You see, in the bad old dark ages a pastor could only be removed for cause, and that meant principally immorality or insanity. They could not be removed for not raising enough money. The old pastors knew that they could refuse to raise the money that a bishop wanted for the running of the diocese. If the bishop wanted things to run smoothly he had to know his priests and to convince them of the wisdom of his initiatives. The young lights threw away the only real practical control over a diocesan bishop and Cardinal Cody knew it. The old pastors may have been weird, old coots, but they were by in large a good bunch of guys who loved the Lord and the Church, and most of them actually loved the people with whom they had spent twenty or thirty years, and remarkably their people loved them, chicken feet and bags of nickels and all.
The Church was a family, and its home was the parish. When the young progressives gave Cardinal Cody permission to ask the pope to change an ancient rule, they changed the parish church from a family to a bureaucracy — a sort of company franchise. Chicago was the leading light of those post-conciliar years and as Chicago went the US and the English speaking world went. It is now pretty much universal for priests to have mandatory retirement at 70, unless the bishop decides otherwise.
That meeting in 1972 of the Chicago presbyteral council destroyed a reasonable system of checks and balances that had been a thousand years in the making. That was the day priests stopped being fathers. They became CEO’s and vendors of religious services with very limited rights to run the local branch office.
In the dark ages before 1972, a priest expected to leave his rectory feet first. He expected to die among the people he had loved and served all those years. Now a diocesan priest must turn in his resignation at the age of 70. They throw a swell party and send him off to die alone. He hasn’t enough money for a house in Boca anymore. He will be lucky to get single room occupancy in a bad neighborhood if he has not planned ahead. At the very age when a man needs people around him who know him and love him, a diocesan priest is expected to find a new place to hang his hat for as many years as he has left, and the pension, at least in my diocese, with which he is expected to enjoy his golden years is the whopping sum of $1,200 dollars a month.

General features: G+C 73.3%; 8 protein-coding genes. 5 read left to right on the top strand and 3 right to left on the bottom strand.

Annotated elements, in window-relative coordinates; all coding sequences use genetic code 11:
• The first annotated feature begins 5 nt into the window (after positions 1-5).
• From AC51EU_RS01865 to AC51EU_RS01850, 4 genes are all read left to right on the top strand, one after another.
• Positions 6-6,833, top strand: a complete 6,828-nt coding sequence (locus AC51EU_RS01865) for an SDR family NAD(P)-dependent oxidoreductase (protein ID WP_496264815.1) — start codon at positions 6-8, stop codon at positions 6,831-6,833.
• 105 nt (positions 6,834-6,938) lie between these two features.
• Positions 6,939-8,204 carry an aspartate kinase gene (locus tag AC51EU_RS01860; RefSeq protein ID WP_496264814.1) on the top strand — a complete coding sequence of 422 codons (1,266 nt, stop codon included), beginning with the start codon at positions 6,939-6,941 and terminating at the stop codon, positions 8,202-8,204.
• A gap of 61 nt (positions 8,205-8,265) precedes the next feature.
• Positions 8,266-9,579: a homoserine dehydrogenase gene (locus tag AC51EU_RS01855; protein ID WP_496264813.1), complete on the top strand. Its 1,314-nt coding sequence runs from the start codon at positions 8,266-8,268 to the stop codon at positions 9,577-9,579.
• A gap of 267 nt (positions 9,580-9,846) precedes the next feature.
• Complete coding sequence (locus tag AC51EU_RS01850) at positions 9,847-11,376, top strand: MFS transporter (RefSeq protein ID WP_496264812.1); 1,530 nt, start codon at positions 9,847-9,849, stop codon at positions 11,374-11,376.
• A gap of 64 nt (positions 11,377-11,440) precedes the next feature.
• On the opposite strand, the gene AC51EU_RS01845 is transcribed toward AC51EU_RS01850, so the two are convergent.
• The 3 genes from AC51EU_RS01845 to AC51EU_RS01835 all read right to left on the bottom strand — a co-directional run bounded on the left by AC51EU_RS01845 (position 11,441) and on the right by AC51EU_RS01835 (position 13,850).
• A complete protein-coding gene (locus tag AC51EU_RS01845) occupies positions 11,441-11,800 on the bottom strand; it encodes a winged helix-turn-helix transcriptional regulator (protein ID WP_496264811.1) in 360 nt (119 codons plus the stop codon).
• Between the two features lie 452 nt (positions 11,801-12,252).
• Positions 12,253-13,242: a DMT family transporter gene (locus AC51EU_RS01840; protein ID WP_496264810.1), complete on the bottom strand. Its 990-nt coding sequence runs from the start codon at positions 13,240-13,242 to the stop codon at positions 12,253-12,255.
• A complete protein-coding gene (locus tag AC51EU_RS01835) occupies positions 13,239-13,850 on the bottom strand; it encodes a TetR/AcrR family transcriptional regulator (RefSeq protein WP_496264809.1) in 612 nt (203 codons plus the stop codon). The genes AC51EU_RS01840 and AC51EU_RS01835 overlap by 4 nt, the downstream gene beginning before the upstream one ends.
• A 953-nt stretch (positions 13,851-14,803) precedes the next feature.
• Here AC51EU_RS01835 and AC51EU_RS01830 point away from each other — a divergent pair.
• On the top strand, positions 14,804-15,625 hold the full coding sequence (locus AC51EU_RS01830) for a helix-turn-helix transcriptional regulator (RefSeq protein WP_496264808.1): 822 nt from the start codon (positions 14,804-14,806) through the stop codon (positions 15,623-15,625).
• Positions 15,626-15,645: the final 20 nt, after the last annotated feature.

The old monsignor who was my first seminary rector was given a couple rooms in the school basement of a west side parish. I think it was there that he died. He was a good priest who hadn’t worried about money and so a few rooms in a basement is where his life and years of service ended.
A diocesan priest is expected at the present time to move every 6 to 12 years. It used to be that he saw the children he baptized, grow up and marry, or enter religious life. He buried their dead and was part of the fabric of their lives. Chances were that he knew their names and really cared about their well being. Now we are paid to love you for a maximum of 12 years and then we move on. Hardly worth getting to know everyone’s name. There are other professions that love as long as they are paid to do it.
The progressive lights of the Age of Aquarius did more harm than they can imagine. They made the church a colder, more anonymous place when all the while they thought they were initiating a giant worldwide love-in. The churches in the bad old days were packed. Now they are empty. If you want to volunteer to serve coffee at the parish social, you need government clearance, finger printing and background checks. Having been cleared by the government, you then need to take theology classes about the ministering of coffee pouring and be a certified diocesan coffee pourer.
So, what has all my whining to do with anything? My point is this: Hollywood, the world and the bureaucrats of religion have not realized that the parish of a thousand years is gone. They keep pretending that there is a large mass of loyal Catholic people out there who will pay, pray and obey. I am in the process of burying the last gray hairs of that generous generation. Their grandchildren don’t even know how to say an Our Father, and their grandchildren aren’t going to throw in for that second collection or sign up for the pledge drive. Their children don’t go to church. It isn’t their home.
Next week: More whining and perhaps some creative suggestions.